OK, here's what I've got. I made the boot disk and it's in. It shows an icon labelled "Disk1" with its subdivisions underneath, which I assume are its partitions. Two of them. Both only labelled with asterisks, no letters. The first, which I'm assuming has always been my "C:", has capacity of 222GB, its type listed as PRIMARY, status as "none". The 2nd (I guess this one's been my RECOVERY drive...I think it had the letter D: assigned) has 10.88GB capacity, also PRIMARY and set as active. This one's completely full, BTW....it has less than 5 mb free. Both are file type NTFS. I changed the status of the 1st to ACTIVE (I think that's what you meant by "active and bootable") which set the other one to NONE, since only one can be active at a time. What concerns me is the letter. I don't have the option to change the letter...the option is grayed out. Is my utimate goal to format that 1st partition? Should I give that 2nd partition some extra room...I can do that, I believe, and since it's so full it might be a good idea? Or do I format the whole shebang?

Posted 1 year ago
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Lighthouse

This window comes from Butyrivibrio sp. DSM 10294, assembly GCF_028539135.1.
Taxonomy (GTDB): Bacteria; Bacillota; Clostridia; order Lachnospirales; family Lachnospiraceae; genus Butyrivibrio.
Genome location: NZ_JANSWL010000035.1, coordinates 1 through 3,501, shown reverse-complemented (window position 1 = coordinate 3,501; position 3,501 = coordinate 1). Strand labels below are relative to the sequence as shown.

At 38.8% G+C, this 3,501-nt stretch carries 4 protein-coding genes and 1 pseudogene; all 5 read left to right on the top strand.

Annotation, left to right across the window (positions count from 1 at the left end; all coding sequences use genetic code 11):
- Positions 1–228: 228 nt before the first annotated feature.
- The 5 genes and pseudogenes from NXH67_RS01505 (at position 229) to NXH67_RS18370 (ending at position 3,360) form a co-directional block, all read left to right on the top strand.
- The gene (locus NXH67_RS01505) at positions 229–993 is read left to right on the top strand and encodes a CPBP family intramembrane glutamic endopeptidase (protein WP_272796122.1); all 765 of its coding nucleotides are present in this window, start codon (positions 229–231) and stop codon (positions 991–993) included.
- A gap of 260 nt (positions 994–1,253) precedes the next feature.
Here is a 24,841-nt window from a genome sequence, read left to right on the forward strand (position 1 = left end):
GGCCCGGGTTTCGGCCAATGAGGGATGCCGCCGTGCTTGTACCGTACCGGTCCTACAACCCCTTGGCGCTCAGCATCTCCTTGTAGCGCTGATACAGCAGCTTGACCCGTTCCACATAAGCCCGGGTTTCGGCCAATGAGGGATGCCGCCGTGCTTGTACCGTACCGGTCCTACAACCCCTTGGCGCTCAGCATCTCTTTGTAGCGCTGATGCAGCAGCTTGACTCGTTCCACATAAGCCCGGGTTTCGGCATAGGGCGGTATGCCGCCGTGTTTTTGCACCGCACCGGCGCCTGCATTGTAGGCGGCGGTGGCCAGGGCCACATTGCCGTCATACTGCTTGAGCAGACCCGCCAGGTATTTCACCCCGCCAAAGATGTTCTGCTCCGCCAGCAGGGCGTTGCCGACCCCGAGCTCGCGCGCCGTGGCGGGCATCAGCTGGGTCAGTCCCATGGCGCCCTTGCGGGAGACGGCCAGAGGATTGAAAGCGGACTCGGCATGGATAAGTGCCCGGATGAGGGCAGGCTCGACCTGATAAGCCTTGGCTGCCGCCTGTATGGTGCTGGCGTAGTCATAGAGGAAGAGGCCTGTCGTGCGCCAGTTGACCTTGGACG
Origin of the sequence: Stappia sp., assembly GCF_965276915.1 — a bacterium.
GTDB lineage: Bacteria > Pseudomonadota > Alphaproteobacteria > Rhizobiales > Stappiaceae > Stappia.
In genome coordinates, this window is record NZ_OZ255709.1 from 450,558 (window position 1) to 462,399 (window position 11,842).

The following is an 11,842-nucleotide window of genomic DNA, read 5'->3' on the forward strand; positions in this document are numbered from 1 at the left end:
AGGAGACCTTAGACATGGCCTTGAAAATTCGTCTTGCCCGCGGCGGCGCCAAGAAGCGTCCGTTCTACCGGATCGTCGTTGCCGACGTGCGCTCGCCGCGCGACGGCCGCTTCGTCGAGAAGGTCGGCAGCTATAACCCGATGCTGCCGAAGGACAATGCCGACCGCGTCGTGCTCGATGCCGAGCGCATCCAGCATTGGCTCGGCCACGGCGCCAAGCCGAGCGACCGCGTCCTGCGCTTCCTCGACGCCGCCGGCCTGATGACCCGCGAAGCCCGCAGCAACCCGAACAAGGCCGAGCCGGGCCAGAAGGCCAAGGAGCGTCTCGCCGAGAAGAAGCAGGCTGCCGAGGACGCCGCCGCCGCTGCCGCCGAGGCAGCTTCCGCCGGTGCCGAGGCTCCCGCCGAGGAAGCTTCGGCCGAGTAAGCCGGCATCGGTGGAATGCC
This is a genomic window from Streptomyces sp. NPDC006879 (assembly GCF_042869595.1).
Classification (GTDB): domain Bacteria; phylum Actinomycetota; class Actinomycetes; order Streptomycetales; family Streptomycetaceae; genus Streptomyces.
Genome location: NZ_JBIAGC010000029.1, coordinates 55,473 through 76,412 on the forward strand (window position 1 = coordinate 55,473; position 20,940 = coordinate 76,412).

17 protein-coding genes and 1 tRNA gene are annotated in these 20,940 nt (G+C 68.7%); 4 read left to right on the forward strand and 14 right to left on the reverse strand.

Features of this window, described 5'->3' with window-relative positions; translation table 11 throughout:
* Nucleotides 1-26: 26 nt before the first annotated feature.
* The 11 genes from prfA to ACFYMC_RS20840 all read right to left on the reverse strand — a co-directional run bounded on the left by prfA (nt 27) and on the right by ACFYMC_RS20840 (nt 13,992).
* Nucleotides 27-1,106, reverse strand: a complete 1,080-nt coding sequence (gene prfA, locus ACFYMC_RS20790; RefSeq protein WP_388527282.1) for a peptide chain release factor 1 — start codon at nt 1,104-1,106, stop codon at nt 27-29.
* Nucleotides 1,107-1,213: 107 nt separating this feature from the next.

Posts: 13598

For installation disk,
http://www.askvg.com/direct-do.....nd-64-bit/
And use the key from the dead laptop, may, or may not work.
The same if you use an image.

Posted 1 year ago
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germ-x
Posts: 5310

The 2nd partition has your factory recovery image on it. If you mess with it you will destroy that image. Since your going to install win7 and most likely the recovery image is of Vista then it doesn't make and difference if you make a change. If your thinking along those lines your best to start from scratch and make one large partition (you can change later) format and install win7. You will still need a product key. If your going to use your daughters key you will have to call MS again and explain the situation and they should allow since her computer is trash.

Posted 1 year ago
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blubanjo
Posts: 8

Thanks for all the help, you guys. I really appreciate it. It HAS been informative.

Here's an update from last night: